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I have some scripts that get run often, always from within a connected SQLPlus session.

I need a way to exit the script when an error occurs, without disconnecting or exiting SQLPlus itself. 100% of the time, when an error occurs, the connected DBA will need to issue one or more commands into the session. 100% of the time, when an error occurs, there are other SQLPlus statements (and thus must be outside of a BEGIN..END;) later on in the script that must not be executed or serious problems could arise.

NOTE: If you suggest WHENEVER SQLERROR EXIT then you didn't read the above text. That will disconnect and exit SQLPlus in addition to the script, which is not acceptable behavior.

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1  
Of of interest why don't you split your scripts up into a shell / batch script and use whenever sqlerror exit and then the shell script error-handling to decide whether to continue? – Ben Jun 26 '12 at 8:32
    
Because there are a bunch of manual stuff that they'll want to do before and/or after the script runs, including running other scripts, that are specific to the situation / environment / data / etc. involved. This is primarily for fixing things in production, and constantly being kicked out / having to reconnect is worse than annoying when your site is down. They can't be broken up into multiple scripts because the SQLPlus commands are making use of the output from the PL/SQL commands. – Thought Jun 27 '12 at 20:31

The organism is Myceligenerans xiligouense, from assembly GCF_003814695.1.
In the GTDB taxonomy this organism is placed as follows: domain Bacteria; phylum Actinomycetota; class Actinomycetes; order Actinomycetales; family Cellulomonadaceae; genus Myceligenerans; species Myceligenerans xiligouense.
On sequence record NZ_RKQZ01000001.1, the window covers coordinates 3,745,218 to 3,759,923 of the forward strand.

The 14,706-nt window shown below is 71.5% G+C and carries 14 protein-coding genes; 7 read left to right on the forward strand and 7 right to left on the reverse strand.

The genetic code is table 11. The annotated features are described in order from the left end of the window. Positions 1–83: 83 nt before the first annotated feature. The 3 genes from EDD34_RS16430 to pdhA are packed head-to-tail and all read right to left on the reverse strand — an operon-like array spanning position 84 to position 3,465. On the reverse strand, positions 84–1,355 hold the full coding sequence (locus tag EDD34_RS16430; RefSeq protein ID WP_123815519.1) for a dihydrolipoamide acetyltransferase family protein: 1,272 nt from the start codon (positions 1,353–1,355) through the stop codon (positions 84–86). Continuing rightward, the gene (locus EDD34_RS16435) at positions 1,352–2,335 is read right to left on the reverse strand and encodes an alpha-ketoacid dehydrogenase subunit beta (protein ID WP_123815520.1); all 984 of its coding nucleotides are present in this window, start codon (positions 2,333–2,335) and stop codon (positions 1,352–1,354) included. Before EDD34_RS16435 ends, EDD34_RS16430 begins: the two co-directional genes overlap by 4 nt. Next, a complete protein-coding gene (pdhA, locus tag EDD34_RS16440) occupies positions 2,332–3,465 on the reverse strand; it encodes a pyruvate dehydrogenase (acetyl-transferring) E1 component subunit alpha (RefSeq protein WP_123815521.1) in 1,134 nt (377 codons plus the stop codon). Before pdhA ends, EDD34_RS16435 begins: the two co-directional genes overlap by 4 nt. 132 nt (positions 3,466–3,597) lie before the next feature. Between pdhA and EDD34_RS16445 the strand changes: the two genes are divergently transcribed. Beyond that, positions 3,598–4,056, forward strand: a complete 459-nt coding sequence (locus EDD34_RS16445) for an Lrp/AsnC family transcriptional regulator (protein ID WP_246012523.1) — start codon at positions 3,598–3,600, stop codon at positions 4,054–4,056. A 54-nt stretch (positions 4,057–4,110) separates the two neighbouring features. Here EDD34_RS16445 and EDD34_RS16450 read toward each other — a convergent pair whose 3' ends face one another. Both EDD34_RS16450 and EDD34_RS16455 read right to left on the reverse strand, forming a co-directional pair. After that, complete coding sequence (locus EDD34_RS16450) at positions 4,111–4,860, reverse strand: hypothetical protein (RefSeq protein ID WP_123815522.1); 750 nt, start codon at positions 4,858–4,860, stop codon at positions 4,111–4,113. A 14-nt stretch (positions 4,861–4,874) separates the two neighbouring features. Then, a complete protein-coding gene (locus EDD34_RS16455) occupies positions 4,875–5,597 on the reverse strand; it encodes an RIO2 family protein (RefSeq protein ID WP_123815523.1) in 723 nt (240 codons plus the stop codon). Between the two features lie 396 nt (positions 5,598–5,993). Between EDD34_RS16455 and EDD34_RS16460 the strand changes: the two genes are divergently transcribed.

It's not possible.

SQLPlus doesn't provide that level of control over the execution of a script.

Obviously, you'd need to AVOID using the WHENEVER SQLERROR EXIT ... command.

It's possible to gain conditional control over which SQL statements do or do not get executed as a result of raised exceptions (errors) using PL/SQL. But that doesn't address SQLPlus commands (which cannot be executed from within a PL/SQL block.)

DECLARE
  lb_continue BOOLEAN;
BEGIN
  lb_continue := TRUE;
  BEGIN 

    sql statement

  EXCEPTION
    WHEN OTHERS THEN
      lb_continue = FALSE;
  END;
  IF lb_continue THEN
  BEGIN

    sql statements

  EXCEPTION
    WHEN OTHERS THEN
      lb_continue := FALSE;
  END; 
END;

Of course, that approach has it's own limitations and issues. Any DDL statements would need to be called dynamically; the easiest way to do that is an EXECUTE IMMEDIATE statement.

The biggest issue (in your case) is that it's not possible to execute SQLPlus commands from inside a PL/SQL block.

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1  
I'm just confused as to why this wasn't implemented as the default behavior when you're running SQLPlus as a command-line (rather than as a one-shot connect-script_run-disconnect). I can't think of any situation where I would want any other behavior than just returning to the SQLPLus command prompt. – Thought Jun 27 '12 at 20:26
up vote 4 down vote accepted

I've found an interesting idea here which, when combined with spencer7593's answer, will get me selective sub-script calling, to which I can pass the PL/SQL output values. To wit:

VAR continue number;
EXEC :continue := 1;